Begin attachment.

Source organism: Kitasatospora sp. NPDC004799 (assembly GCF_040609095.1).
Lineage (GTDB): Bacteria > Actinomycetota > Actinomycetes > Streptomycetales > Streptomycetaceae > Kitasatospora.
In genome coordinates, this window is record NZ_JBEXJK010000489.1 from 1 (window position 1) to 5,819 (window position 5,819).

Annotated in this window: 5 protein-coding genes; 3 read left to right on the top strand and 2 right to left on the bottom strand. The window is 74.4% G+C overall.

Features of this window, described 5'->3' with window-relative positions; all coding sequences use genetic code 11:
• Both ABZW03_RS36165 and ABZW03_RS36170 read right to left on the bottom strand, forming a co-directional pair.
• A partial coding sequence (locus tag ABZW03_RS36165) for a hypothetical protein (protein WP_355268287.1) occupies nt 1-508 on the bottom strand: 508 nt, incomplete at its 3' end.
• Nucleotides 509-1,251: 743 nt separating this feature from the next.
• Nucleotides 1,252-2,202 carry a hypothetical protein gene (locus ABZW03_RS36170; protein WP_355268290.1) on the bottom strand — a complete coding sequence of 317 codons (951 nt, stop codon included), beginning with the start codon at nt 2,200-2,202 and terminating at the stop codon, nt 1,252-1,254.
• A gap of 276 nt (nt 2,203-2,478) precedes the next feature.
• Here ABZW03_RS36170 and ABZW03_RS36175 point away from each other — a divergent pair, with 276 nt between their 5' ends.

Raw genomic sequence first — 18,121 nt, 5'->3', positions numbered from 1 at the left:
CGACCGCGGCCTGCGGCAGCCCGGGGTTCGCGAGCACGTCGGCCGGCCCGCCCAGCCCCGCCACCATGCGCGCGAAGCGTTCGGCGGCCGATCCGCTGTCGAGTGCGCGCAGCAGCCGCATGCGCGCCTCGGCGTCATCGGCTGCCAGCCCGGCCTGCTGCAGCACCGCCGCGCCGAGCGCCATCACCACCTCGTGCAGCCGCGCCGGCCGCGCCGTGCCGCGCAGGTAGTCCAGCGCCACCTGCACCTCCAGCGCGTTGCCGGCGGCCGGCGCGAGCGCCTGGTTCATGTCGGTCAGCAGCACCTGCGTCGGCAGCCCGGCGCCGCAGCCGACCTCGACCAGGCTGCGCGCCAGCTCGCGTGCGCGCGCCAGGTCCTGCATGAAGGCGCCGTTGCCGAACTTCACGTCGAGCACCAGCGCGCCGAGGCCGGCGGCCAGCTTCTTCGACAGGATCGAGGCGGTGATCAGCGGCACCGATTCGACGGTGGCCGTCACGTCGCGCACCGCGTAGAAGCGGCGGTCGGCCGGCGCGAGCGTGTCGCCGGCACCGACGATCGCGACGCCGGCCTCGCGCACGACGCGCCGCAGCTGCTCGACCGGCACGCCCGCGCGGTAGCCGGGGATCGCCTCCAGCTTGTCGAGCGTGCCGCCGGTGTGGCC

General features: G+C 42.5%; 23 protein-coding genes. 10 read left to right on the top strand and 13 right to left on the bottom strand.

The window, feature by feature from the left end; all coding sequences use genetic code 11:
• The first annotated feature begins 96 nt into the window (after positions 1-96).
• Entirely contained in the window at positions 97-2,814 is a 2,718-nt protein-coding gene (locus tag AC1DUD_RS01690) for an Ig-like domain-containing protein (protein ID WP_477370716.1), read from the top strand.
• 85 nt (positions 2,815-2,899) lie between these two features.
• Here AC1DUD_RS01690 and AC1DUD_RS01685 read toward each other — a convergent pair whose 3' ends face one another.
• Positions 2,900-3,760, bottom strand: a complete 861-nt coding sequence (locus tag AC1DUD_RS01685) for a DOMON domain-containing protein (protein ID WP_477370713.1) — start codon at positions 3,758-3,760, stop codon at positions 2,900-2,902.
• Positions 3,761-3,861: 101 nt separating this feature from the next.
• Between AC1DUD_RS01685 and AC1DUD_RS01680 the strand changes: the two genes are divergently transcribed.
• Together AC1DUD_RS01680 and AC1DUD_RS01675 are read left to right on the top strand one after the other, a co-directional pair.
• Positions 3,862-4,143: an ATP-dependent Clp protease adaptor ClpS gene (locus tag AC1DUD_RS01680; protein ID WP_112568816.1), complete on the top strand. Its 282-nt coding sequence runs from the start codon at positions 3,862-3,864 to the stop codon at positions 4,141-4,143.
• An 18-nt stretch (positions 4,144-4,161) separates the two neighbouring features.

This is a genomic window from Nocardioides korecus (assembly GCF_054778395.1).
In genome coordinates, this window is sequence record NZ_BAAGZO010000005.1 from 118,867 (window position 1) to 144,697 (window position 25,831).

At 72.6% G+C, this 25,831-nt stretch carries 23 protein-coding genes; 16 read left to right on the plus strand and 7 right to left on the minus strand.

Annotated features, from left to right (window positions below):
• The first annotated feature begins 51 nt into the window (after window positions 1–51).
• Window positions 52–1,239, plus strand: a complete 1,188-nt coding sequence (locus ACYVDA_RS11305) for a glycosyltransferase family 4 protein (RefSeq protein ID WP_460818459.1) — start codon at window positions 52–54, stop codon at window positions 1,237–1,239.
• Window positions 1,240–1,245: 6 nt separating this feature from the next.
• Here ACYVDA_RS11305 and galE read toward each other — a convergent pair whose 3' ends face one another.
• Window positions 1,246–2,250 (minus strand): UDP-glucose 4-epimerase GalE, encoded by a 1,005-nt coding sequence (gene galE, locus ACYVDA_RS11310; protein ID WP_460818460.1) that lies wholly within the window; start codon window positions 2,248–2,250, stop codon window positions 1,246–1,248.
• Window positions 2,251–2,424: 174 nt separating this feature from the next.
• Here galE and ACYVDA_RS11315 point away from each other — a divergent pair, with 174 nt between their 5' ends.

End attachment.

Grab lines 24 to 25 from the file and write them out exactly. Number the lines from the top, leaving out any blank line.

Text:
• Positions 3,862-4,143: an ATP-dependent Clp protease adaptor ClpS gene (locus tag AC1DUD_RS01680; protein ID WP_112568816.1), complete on the top strand. Its 282-nt coding sequence runs from the start codon at positions 3,862-3,864 to the stop codon at positions 4,141-4,143.
• An 18-nt stretch (positions 4,144-4,161) separates the two neighbouring features.